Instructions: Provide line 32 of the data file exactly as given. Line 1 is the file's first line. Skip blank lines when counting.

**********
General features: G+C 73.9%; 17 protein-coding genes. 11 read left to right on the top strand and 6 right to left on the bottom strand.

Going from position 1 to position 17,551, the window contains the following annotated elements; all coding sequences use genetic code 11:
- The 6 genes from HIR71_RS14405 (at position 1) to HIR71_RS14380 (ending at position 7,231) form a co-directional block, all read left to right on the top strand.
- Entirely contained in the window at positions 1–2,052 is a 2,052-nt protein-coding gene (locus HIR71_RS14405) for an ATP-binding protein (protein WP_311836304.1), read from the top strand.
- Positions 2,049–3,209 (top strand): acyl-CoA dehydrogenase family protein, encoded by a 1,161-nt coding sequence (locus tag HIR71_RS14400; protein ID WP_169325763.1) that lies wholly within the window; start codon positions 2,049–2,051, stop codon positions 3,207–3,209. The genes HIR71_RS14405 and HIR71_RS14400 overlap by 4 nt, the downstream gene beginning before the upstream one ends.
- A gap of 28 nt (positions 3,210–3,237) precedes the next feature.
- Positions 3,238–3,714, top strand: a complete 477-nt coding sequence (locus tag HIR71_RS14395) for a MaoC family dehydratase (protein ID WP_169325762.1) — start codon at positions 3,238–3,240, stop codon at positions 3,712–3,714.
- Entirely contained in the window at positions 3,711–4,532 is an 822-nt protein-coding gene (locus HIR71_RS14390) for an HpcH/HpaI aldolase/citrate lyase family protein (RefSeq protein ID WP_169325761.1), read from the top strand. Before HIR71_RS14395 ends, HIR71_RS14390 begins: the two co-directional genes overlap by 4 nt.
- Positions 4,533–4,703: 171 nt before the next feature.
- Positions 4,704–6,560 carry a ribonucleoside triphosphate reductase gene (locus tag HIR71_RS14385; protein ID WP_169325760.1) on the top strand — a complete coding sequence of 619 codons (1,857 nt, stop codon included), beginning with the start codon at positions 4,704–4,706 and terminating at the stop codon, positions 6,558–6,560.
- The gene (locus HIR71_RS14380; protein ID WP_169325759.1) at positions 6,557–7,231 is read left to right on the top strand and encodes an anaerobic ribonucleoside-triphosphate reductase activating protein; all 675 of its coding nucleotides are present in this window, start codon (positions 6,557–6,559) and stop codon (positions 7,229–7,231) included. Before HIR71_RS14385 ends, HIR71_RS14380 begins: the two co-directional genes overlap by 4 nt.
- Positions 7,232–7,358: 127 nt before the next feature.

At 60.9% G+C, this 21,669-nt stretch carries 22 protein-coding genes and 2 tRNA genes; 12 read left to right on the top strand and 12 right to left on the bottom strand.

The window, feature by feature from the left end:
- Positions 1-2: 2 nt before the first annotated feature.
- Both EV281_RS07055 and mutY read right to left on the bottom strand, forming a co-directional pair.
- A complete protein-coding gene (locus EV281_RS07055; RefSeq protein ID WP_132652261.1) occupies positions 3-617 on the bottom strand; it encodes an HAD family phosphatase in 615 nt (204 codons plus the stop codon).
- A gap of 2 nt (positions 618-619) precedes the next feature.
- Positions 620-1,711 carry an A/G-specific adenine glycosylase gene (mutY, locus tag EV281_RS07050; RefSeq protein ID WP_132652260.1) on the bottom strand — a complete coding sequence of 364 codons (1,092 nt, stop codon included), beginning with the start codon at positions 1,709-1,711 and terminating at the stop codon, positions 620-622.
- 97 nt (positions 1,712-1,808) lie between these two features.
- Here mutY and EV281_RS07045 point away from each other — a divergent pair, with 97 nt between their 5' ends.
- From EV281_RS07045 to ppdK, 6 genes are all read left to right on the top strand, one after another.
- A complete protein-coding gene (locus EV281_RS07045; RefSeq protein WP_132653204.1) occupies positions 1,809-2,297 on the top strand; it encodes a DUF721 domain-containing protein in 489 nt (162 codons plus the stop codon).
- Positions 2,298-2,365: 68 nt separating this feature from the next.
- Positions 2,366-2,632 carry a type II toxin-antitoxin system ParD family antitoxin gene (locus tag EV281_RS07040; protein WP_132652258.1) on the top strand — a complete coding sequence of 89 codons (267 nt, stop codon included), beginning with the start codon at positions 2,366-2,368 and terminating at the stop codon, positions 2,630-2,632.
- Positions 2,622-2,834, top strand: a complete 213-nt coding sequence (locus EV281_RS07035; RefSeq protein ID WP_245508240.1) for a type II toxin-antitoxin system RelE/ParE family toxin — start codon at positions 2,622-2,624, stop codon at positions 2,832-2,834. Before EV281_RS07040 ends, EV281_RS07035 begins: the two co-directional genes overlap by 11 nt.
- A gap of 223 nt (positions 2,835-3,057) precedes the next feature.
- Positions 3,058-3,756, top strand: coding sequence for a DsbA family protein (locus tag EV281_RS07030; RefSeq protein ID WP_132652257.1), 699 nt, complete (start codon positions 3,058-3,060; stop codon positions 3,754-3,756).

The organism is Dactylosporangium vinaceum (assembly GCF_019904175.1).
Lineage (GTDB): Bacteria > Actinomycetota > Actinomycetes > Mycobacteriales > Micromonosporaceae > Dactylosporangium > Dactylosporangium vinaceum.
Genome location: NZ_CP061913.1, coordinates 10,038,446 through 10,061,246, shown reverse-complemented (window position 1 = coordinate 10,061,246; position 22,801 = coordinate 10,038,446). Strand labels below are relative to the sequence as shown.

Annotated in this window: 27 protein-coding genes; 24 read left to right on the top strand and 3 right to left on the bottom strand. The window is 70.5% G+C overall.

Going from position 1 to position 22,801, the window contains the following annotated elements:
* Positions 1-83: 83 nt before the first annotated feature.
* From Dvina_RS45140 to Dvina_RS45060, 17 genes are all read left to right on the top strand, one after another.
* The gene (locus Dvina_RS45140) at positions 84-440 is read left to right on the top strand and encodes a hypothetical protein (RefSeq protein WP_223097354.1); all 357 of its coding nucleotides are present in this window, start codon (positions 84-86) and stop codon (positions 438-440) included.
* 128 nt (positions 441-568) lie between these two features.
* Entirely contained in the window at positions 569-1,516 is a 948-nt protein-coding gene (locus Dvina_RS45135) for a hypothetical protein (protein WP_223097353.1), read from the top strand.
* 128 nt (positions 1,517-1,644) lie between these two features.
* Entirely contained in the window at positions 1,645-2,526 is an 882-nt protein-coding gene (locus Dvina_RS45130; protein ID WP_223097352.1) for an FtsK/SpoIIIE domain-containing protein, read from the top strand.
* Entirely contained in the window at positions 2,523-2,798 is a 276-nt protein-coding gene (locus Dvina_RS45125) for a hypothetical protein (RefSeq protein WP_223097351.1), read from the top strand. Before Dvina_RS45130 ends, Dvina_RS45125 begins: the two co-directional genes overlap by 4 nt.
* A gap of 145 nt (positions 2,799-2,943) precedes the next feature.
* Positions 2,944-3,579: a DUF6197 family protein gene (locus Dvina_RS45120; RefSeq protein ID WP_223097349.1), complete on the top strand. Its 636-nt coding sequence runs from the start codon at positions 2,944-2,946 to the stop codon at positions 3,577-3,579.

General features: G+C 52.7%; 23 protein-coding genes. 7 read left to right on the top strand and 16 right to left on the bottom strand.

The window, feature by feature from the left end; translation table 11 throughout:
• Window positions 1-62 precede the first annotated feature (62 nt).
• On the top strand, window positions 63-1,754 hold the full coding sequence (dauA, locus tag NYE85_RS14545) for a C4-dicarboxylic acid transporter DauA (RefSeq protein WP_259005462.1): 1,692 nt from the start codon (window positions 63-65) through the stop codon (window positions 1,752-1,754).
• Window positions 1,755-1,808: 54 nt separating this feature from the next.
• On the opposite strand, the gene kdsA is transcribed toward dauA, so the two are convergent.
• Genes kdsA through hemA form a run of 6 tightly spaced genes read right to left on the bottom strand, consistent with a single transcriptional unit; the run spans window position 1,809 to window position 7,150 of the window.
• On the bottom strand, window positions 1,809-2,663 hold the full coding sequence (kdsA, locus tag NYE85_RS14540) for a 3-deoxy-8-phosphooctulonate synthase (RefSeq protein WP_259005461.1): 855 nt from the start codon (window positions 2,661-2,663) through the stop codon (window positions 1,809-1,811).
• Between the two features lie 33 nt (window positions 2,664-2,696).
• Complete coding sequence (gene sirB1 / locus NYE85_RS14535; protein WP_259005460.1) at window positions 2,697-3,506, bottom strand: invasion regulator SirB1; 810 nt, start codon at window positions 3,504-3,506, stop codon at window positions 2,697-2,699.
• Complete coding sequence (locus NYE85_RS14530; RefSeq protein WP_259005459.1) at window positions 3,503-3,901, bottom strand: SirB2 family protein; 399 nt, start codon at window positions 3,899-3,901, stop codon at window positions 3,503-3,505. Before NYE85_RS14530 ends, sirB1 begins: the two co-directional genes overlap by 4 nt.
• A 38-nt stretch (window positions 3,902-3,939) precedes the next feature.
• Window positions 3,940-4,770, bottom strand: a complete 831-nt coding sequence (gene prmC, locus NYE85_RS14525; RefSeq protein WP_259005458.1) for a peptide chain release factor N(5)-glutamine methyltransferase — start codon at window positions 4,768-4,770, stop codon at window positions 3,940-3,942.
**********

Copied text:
Annotated in this window: 27 protein-coding genes; 24 read left to right on the top strand and 3 right to left on the bottom strand. The window is 70.5% G+C overall.